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06 December 2018


The New Zealand Government has released its wide-ranging report into mental health and addiction this week, with some key recommendations on early intervention and prevention that align with what the Triple P – Positive Parenting Program is already doing.

The He Ara Oranga: Report of the Government Inquiry into Mental Health and Addiction doesn’t shy away from tackling the tough issues, and makes specific mention of both the importance of early childhood and the need for evidence-based, quality-assured programmes.

Auckland-based psychologist and parenting expert, Jackie Riach, manager of Triple P New Zealand, welcomed the recognition of the importance of early childhood and parenting support services to improve children’s and adult’s mental health.

However, she also called for not only the government but also the wider community, and parents themselves, to put a much greater emphasis on the role of parenting in the wellbeing of children and parents, as well as whole families and communities.

"The evidence is very clear that parenting is one of the most influential factors governing a host of physical, financial and emotional outcomes for individuals across their lifetimes, both positively and negatively,’’ Ms Riach said.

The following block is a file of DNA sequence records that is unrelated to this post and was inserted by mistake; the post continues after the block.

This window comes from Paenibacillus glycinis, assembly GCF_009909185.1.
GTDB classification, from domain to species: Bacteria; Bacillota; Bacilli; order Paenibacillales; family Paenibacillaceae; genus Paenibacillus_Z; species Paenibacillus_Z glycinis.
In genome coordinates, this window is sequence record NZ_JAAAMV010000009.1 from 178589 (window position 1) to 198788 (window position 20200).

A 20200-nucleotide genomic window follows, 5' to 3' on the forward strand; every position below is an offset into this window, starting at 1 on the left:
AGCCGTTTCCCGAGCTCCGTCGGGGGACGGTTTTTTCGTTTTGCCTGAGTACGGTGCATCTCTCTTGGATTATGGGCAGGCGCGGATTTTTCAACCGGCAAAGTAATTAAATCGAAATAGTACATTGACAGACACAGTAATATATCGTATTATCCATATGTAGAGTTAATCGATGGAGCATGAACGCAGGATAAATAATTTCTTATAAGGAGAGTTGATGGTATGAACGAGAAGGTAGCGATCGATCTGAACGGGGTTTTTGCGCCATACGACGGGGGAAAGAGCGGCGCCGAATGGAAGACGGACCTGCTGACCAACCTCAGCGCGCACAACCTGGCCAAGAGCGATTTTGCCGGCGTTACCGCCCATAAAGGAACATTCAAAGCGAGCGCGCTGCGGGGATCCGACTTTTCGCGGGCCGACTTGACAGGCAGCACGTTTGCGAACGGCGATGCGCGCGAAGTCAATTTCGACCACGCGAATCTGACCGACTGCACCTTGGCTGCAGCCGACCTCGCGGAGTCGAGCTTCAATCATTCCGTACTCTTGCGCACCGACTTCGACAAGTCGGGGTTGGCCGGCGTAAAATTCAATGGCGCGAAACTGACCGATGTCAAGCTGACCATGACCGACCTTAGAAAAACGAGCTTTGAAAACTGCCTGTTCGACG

She added that many parents don’t realise that the stress they experience due to everyday family issues is very common, and could be greatly alleviated with only minor changes.

"Providing evidence-based parenting support services across the country for all families would go a long way to addressing the report’s identified need to provide prevention and early intervention services to improve the mental health of New Zealand citizens,” Ms Riach said.

She said extremely cost-effective ways to do this are readily available: not only through training those who already work with families in the education, health and community sectors, but also by offering high-quality evidence-based support directly to parents through online programmes.

Ms Riach said every government department in New Zealand needed to take the role of parenting seriously and play a role in extending universal evidence-based parenting support to all families.